Diverse RCA protocols were used in previous studies involving CRRT. There are different modalities including CVVHD, CVVH and CVVHDF12,13,14, different replacement solutions such as calcium-containing and calcium-free solutions15,16, citrate-containing and citrate-free solutions17,18, different infusion sites for replacement solutions such as pre- and post-filter sites19,20, and different methods of additional calcium supplementation, i.e., with and without calcium replacement21,22. In fact, the RCA mode without calcium replenishment renders a risk of hypocalcemia even with a calcium-containing replacement solution, including pre- and postdilutional CVVH modes20,22. Moreover, a predilutional CVVH mode with a calcium-containing replacement solution potentially increases the risk of citrate accumulation and even intoxication22. The citrate burden will also be augmented by the mode of RCA-CVVHDF with citrate- and calcium-containing dialysate and replacement solutions17.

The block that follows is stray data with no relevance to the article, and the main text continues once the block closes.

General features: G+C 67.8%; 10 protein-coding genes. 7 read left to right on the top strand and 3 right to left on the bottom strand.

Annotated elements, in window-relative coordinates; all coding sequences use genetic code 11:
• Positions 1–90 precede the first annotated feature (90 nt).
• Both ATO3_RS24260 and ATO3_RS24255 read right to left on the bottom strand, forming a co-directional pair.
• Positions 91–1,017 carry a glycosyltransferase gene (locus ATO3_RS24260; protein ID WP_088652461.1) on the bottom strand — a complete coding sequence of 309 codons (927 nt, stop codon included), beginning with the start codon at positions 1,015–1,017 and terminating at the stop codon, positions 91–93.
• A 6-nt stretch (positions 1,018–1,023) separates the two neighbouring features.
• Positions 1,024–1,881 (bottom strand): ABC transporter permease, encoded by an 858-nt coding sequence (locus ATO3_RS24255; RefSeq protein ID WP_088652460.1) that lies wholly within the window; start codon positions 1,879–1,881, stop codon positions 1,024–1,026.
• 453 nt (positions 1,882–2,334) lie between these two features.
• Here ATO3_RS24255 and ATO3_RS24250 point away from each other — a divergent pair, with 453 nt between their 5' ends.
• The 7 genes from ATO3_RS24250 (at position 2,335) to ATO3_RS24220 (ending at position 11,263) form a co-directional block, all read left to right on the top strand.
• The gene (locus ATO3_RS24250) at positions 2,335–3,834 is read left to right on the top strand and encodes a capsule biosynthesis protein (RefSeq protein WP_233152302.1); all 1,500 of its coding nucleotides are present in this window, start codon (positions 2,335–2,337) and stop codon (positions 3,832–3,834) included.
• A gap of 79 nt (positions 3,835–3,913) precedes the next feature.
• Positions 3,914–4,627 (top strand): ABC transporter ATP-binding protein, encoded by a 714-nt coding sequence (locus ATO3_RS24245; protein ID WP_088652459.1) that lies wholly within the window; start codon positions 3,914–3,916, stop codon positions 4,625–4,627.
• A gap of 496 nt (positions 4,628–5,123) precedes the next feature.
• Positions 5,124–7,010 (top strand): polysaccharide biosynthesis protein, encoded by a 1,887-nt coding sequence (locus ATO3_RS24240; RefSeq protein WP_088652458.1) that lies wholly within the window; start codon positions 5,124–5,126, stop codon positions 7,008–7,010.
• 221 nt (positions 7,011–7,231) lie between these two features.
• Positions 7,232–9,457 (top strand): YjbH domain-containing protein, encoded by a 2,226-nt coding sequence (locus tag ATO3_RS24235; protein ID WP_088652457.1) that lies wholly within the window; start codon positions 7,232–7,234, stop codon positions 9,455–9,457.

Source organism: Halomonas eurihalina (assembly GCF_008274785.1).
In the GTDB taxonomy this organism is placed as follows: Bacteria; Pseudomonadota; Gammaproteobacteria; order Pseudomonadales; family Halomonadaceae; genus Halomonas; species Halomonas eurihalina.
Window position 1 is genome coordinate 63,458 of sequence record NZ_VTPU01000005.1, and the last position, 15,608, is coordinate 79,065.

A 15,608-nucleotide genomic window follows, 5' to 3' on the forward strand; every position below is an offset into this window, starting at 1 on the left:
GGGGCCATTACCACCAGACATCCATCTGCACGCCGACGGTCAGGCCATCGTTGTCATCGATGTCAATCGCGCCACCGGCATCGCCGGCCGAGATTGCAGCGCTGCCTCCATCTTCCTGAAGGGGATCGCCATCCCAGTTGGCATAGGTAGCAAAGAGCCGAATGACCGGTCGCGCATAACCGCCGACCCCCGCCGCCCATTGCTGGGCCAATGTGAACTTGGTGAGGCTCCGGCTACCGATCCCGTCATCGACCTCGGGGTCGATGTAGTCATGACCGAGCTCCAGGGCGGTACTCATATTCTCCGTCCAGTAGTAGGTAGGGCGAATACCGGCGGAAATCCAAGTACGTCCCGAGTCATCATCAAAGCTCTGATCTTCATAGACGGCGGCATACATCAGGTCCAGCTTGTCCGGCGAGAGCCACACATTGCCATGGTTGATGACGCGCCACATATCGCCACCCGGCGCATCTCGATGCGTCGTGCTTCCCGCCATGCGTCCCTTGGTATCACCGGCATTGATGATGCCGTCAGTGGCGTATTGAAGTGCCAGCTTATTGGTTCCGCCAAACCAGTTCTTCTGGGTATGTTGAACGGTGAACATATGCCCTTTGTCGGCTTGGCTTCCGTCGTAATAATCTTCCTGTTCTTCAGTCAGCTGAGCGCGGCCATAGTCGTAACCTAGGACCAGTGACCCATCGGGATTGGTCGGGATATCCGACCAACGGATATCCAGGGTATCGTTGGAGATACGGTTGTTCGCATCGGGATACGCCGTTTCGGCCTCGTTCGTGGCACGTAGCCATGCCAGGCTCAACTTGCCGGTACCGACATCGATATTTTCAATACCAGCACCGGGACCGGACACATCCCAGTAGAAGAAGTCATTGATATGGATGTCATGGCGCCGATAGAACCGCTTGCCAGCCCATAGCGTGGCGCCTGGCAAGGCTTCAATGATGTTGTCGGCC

The RCA post-CVVH mode with calcium-containing replacement solution and calcium replenishment was chosen in our present trial, partially because the commercial calcium-free dialysate was domestically unavailable. The Fresenius CiCa® system has software for CVVHD and CVVHDF; however, these two modes generally need calcium-free dialysate. Moreover, manual production of calcium-free dialysate in the ICU circumstance could increase the risk of nosocomial infection of the solution and the workload of the nurses. Therefore, the RCA post-CVVH mode is intentionally explored using the CVVHD software within the Fresenius CiCa® system. Compared with the predilution mode, postdilution could enhance CRRT efficacy of solute removal and lower the risk of citrate accumulation with RCA-CVVH using the calcium-containing replacement solution, although this mode might shorten the filter lifespan23,24. The FF of our RCA protocol (~33%) is exactly a little higher than that in other modes of CVVHD, CVVHDF, and predilutional CVVH with or without postdilutional solution. The FF in these protocols ranges approximately between 20% and 25%. However, the median time of the filter lifespan reaches 36.0 h in the present RCA post-CVVH protocol. Homeostasis within critical patients has also been maintained well under the protocol. Maybe, a bit high FF is allowed under RCA mode with the post-filter ionized calcium in therapeutic range (0.25–0.35 mmol/L). Anyhow, more studies are needed further to compare different RCA modes of CRRT.